When Plainview second-grader Eytan Bennet returns to school this fall, he’ll have quite the response to the question, “How did you spend your summer?”
The 6-year-old is the top fundraiser to date in the Damon Runyon Cancer Research Foundation’s annual Runyon 5K, slated for Yankee Stadium on Aug. 21. The event—now in its eighth year—raises money to fund cancer research by young scientists.
“Even at his young age, Eytan is advanced emotionally,” said his mother, Debra. “He gets other people’s feelings.”
Eytan is fundraising for the Bluebirds in Pinstripes, a team running in memory of Jill Konwiser, a 10-year-old girl who lost her battle with cancer more than 25 years ago and who was a dear friend of one of the Bennet’s closest friends. Eytan’s father Marc joined the team four years ago to raise funds in Konwiser’s memory.
In the meantime, Eytan, who was then too young to race, would come and watch the team. He excitedly waited until last year, when he was five and could finally participate.
“Eytan loves the Yankees, so that was certainly a factor in his participation,” his mother said. “But, we also wanted him to understand why we raise money and why it is so important. Though he is six, and does not fully grasp what cancer is, he does understand that the money he raises helps to fight a terrible disease. He raises the money as he says, ‘to help people who are sick.’”
The Runyon 5K marks the latest chapter in the Damon Runyon Cancer Research Foundation’s long history with the Yankees. After the Foundation’s establishment in 1946, Joe DiMaggio was on its Board of Directors and Mickey Mantle was an active fundraiser. Damon Runyon, who died from throat cancer in 1946, was a New York writer who began his career as a baseball journalist. He revolutionized how the game was covered and often reported on Yankees games.
The young Yankees fanatic is one of 16 members of the Bluebirds in Pinstripes team and one of the youngest participants in the event this August. His parents—mom is a rabbi and dad is a pediatrician, in the Plainview area—say Eytan’s been lobbying friends and relatives for money and as of presstime he’s raised $2,346.
“Eytan has raised the money with a combination of support from us, reaching out to friends, co-workers etc., and from his own motivation,” said Debra. “He will ask family and friends to donate. In fact, his excitement in sharing what he is doing inspired two of his friends and their families to participate in the race this year.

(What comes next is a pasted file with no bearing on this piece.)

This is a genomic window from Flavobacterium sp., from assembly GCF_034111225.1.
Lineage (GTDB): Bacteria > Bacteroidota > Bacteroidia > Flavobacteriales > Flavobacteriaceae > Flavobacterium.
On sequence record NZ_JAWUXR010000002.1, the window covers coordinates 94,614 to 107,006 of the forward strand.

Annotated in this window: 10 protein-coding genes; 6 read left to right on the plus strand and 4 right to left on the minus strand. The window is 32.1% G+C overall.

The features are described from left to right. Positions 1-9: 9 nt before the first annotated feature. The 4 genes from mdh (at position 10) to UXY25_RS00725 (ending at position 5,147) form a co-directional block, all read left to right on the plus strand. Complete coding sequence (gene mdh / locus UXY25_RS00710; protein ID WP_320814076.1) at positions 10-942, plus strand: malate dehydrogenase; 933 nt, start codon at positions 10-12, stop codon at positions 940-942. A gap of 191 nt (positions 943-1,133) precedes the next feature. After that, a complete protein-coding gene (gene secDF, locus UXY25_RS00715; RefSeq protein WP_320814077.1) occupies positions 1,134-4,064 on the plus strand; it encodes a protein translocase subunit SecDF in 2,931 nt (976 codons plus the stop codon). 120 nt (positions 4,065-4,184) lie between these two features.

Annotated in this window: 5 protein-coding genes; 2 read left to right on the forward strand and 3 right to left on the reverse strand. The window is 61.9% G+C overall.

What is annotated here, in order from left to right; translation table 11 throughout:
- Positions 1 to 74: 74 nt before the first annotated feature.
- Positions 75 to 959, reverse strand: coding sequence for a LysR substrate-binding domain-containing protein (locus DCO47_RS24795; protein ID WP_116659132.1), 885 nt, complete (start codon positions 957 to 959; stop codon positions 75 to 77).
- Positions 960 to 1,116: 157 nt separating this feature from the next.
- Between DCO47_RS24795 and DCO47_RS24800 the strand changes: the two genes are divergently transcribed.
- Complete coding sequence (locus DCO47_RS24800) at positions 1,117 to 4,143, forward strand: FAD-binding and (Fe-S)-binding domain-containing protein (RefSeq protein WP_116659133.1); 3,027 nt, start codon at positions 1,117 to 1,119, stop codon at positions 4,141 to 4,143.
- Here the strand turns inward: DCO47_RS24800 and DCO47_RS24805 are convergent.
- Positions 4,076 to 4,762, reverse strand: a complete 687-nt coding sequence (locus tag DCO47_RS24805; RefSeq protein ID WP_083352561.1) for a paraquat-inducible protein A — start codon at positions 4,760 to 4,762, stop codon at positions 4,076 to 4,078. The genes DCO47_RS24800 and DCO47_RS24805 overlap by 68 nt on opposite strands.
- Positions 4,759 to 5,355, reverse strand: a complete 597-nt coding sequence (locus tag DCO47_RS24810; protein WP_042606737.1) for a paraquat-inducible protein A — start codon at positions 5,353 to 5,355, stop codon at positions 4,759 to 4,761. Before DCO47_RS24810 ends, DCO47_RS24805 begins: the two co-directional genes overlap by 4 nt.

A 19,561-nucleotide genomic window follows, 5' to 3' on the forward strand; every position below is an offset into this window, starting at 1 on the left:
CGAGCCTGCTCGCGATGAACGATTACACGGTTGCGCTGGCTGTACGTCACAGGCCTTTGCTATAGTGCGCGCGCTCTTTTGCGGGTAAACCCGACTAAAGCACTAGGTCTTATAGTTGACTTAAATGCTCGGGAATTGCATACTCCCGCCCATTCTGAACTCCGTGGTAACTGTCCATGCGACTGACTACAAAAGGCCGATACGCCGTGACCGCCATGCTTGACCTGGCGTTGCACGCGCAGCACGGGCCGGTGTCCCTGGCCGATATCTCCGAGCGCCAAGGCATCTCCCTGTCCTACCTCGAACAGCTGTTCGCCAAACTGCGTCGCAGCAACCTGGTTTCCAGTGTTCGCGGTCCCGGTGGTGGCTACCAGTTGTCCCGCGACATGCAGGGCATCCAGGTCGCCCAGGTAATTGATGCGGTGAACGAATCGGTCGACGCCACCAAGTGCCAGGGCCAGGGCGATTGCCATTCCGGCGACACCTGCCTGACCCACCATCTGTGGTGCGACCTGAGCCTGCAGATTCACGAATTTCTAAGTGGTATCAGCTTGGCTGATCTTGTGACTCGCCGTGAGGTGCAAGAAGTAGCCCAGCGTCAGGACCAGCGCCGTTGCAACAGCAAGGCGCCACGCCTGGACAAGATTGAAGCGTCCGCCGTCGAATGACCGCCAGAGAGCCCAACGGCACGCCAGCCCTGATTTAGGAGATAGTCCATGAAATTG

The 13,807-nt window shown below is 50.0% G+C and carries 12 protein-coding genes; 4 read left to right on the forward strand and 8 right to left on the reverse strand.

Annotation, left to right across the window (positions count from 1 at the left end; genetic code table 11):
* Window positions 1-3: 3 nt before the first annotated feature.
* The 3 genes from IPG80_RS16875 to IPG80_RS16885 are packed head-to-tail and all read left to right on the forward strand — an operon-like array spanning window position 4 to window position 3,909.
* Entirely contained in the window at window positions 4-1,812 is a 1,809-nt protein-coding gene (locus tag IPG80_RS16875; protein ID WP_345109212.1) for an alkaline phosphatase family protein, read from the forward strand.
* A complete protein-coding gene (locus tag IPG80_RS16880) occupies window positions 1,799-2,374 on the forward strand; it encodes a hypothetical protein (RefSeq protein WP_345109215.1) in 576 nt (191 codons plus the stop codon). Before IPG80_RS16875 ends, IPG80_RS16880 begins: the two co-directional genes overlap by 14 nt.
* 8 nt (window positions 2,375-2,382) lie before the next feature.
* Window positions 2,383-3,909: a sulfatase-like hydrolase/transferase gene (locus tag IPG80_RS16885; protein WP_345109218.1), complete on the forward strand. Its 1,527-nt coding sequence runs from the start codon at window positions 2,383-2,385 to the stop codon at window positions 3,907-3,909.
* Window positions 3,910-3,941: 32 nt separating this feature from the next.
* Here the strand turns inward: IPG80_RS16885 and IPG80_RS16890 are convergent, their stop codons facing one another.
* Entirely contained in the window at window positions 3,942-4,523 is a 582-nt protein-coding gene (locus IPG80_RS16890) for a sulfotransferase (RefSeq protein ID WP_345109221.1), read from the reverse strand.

His mother said that Eytan also receives fundraising support from the Bennet’s close family friend, Rena Fraade, whose sister, Sharon Lechleiter, organizes the team and grew up with Jill Konwiser.
His parents expect friends and family members to cheer Eytan on when he heads to the Bronx on Aug. 21, which should come naturally as Debra said her son has been active since the day he was born. He is a big sports fan and actively follows his favorite teams closely, but the chance to run is not what motivates Eytan—instead, it is his tendency toward empathy for others.
“He is so aware of other people’s feelings,” said his mother. “He notices when my husband and I have had a tough day and asks about family members who have been sick or struggling in some other way.
Last year, more than 2,700 people from more than two dozen states, Germany and Canada, registered for the event. Participants—baseball fans, runners, walkers and cancer survivors and their friends and family members—raised nearly $500,000. Since 2009, the Runyon 5K has raised more than $4 million for cancer research. As always, 100 percent of donations raised by participants will directly support the nation’s most brilliant young scientists, pursuing cures for all forms of cancer.